Versailles

Visiting the Chateau de Versailles with Julia, marked my first return to the interior of this magnificent palace in a few years. Since my last visit, considerable restoration has taken place.
To honor architect Jules Hardouin-Mansart and commemorate his work on the 300th anniversary of his death, a massive restoration of the roof is underway. I love the over-the-top Baroque elements on this portion of the Chateau. The multi-colored façade features brick, stone, slate, marble, gilded lead and sculpted décor. The ornamentation is splendid - it exudes opulence and it reminds me a bit of the Flemish architecture that is so prevalent in Lille.



The restoration and re-guilding is being done from the center of the Chateau outward. The work is almost complete. In the upper right hand corner of the photo above, one can see the difference between the "before and after" of the this project. The entire roof was dark and grey, it now glistens like a royal crown.
The royal chapel sits to the right of the main portion of the chateau. It was also designed by Mansart, who died in 1708, while it was under construction. Mansart's brother-in-law, Robert de Cotte, completed the project on his behalf.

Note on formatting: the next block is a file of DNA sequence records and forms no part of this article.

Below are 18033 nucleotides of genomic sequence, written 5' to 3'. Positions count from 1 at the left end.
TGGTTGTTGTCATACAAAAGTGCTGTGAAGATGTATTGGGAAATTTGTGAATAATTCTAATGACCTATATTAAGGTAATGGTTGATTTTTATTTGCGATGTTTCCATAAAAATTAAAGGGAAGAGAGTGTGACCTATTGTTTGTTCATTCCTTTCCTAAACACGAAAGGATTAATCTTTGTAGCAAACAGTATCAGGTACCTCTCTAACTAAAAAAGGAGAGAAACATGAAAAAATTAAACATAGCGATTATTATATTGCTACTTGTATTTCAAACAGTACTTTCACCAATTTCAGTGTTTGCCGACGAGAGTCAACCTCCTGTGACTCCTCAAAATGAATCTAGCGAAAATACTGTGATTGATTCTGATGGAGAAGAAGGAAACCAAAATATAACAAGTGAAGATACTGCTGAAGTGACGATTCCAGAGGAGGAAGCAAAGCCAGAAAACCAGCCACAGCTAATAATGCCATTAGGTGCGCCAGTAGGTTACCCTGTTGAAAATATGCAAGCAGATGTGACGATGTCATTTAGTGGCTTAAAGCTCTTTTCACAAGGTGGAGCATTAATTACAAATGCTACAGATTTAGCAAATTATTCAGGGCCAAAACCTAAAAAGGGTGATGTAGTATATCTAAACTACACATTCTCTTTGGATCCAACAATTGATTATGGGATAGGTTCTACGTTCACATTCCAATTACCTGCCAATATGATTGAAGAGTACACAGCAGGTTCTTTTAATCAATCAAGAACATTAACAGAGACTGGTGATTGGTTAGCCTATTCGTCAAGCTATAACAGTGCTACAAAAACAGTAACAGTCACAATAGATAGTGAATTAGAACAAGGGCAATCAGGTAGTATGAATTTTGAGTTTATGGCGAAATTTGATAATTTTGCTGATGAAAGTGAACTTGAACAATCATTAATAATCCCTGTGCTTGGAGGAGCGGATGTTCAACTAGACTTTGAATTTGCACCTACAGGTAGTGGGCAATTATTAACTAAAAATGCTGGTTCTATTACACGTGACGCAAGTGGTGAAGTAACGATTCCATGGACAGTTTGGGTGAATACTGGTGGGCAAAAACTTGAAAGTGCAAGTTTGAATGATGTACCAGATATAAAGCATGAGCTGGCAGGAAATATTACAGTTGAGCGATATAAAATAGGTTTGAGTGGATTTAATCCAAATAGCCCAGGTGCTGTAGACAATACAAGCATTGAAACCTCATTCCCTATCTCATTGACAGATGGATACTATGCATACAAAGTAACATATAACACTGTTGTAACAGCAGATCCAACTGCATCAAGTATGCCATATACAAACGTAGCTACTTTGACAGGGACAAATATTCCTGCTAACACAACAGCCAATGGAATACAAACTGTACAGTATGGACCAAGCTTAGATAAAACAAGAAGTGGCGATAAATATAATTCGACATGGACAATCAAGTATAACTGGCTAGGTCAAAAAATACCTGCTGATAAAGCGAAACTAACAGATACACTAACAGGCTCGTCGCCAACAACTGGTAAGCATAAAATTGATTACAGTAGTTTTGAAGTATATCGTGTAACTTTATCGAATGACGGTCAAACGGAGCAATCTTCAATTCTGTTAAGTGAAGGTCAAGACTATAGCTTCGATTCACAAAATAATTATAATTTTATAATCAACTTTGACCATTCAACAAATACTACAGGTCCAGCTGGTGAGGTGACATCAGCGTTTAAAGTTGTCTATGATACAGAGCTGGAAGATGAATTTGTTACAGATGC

An interior view of the royal chapel, where courtiers and the royal family attended mass daily.
During my last visit, the ceiling of the coronation room was being cleaned and restored. The scaffolding has since been removed, revealing the work of French painter Francois Le Moyne, who depicted the Triumph of Hercules on ceiling. Above the fireplace is Venetian painter Paolo Veronese's depiction of Rebecca at the Well.


The Hall of Mirrors is probably everyone's favorite room in the Chateau. Julia and I were delighted to visit this room just prior to closing. It was completely empty and we could fully appreciate the enormous crystal chandeliers, the beautifully laid parquetry floor and masterfully executed paintings by Charles Le Brun. How often does that happen?

A view of the grounds from the Hall of Mirrors. Marie-Antoinette may have stood at this very spot, gazing at the gardens and the grand canal beyond. This is my "pinch me" moment.
The Queen's bed chamber, which is adorned with rich tapestries in pastel colors.
The King's bed chamber, adorned in deep shades of red and green. The bedrooms the King and Queen contain a "lit Baldaquin." The term used to describe the elaborate half-canopy, which features rich tapestries suspended from a carved and guilded frame. Both are topped with ostrich feather festoons.
 

Comments

Popular Posts